How do you get difficult yet uninteresting tasks done?
January 28, 2014 3:10 PM Subscribe
I've noticed there are a lot of tasks at my company that are important and challenging, but not interesting or glamorous. Hiring and retaining personnel to complete such tasks seems to be a very hard problem. I wonder if there's any research or wisdom about how to approach such problems. Help me, hivemind.
posted by Cogito to Work & Money (12 answers total) 12 users marked this as a favorite
What I'm talking about are talks that require enough talent or experience that you can't give them to just anyone, but that are not really interesting or rewarding enough to capture the imagination of the people with the talent and/or experience enough to complete them. So, you either get people who aren't sufficiently skilled doing poor work or brief stints of work by competent people. Either way, the results are poor.
Some examples should make the kind of situations I'm referring to clearer. I work in software development and here are three examples of these kinds of problems:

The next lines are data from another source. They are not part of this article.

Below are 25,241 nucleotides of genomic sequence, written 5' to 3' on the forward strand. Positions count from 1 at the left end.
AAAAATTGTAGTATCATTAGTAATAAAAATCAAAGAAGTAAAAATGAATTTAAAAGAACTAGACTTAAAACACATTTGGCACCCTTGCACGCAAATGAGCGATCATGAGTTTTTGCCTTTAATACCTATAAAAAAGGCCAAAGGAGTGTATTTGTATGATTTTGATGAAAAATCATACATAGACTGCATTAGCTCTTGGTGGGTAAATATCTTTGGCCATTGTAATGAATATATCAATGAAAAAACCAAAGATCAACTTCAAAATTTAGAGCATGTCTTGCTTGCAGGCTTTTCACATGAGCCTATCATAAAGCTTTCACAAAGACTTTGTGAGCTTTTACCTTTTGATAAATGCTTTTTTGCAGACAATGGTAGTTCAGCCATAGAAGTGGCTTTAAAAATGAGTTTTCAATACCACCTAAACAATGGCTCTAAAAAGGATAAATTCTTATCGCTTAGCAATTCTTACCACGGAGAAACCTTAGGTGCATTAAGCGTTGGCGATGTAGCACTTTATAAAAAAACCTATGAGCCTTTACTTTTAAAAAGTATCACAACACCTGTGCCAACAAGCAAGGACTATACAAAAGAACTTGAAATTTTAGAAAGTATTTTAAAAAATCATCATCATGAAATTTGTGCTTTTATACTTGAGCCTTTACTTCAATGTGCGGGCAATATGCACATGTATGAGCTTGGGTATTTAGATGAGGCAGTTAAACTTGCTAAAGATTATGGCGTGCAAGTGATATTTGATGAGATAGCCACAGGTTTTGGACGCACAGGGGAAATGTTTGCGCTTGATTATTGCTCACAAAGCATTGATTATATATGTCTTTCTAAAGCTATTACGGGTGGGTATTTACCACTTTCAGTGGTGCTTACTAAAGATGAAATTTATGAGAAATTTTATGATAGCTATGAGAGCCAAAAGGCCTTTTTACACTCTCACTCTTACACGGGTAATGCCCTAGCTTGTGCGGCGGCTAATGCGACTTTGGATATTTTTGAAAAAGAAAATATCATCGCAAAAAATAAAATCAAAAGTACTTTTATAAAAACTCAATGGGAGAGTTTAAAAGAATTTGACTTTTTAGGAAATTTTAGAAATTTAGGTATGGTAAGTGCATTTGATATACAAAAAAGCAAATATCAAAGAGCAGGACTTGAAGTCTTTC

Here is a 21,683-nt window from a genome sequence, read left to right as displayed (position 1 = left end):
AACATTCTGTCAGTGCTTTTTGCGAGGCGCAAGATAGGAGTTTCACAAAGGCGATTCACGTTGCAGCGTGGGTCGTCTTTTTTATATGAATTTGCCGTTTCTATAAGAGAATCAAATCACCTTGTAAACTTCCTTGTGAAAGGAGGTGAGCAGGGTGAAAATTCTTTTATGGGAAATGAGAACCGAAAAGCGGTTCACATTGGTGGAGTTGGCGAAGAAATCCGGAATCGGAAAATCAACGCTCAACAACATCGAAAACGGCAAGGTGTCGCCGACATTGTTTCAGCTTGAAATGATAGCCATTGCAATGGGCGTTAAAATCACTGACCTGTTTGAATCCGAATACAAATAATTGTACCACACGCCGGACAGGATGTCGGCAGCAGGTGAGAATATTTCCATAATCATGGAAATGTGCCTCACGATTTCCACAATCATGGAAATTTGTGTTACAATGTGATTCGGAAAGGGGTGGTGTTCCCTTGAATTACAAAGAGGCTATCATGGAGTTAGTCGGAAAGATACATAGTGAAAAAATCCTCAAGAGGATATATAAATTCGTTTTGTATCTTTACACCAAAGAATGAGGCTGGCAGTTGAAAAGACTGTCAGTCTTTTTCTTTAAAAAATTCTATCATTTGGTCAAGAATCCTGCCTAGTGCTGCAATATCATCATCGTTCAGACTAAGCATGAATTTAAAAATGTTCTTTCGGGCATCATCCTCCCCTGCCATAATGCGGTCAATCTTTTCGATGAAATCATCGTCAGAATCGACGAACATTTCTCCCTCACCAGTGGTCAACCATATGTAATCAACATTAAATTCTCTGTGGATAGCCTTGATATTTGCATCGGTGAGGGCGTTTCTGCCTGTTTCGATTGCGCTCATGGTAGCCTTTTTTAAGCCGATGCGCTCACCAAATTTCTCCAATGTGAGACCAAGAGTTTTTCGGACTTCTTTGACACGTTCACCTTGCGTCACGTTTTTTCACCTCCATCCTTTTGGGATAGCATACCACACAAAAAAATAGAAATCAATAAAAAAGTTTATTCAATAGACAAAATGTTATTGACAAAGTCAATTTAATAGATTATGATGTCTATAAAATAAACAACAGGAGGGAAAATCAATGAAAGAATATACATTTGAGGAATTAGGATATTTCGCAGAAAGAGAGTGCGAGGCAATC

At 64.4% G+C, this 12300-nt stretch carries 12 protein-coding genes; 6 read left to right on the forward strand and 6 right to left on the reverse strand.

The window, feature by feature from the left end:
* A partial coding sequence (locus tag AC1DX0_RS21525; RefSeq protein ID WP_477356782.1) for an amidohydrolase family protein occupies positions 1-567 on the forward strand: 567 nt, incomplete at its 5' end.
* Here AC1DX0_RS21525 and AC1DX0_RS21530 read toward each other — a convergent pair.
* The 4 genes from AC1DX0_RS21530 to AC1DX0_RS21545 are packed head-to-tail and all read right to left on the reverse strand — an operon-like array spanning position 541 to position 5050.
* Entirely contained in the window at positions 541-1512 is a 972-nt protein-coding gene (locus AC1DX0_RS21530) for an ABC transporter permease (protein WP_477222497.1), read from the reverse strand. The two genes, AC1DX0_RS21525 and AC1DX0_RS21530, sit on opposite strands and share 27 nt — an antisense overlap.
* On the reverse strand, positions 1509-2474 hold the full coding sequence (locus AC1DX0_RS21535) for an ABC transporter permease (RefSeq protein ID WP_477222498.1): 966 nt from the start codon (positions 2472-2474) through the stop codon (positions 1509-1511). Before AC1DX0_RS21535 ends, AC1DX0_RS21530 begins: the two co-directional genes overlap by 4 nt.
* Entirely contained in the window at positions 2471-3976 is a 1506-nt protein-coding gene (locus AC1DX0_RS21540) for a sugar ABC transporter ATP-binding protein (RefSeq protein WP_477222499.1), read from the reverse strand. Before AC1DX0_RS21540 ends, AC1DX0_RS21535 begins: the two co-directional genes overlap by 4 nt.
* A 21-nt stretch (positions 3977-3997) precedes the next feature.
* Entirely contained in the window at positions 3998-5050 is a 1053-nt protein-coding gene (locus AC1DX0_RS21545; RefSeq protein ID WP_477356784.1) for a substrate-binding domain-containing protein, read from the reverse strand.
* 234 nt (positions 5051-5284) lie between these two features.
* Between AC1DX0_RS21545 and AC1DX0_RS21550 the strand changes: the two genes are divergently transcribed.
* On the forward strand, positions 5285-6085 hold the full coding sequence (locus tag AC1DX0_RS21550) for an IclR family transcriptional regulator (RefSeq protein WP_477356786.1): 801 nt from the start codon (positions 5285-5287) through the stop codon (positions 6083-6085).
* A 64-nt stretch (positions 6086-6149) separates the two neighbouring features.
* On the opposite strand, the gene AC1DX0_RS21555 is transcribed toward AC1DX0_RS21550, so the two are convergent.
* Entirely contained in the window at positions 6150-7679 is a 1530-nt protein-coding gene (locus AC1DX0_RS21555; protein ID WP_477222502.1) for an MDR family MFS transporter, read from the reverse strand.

1. The build system
Our product is very complex and over time the build system has become very convoluted and brittle. As a result, this negatively impacts everyone's productivity, but it's not totally broken, so it never becomes a #1 priority to finally fix. It's hard to work on because it requires broad understanding of the unique ways in which all different parts of the product need to be built, but a lot of the work is tedious and ultimately unrewarding because people only notice the build system when it's working poorly.
2. User interface
Our product has various compelling technologies that allow us to succeed in the market place, but our user interface is fairly minimal and uninteresting. That said, there are enough things to configure that a well designed and implemented UI is important to making the product work well. Because our UI itself isn't very interesting, it's hard to attract and retain good UI designers and developers.
Hiring in software development is currently very competitive and we have many slots to fill. Ideally a good recruiter will help you find good candidates, but how do you find a good recruiter? It's actually a very hard job and theoretically you could pay a good recruiter more to keep them, but who recruits the recruiters?
The obvious answer to all these kinds of questions is to increase compensation. But in a job market where people generally make a pretty decent salary, people tend to place importance on enjoying the work they're doing and so will simply go elsewhere if forced to do such unrewarding tasks. Are there other strategies for approaching such problems? Is there even a common name for this kind of situation?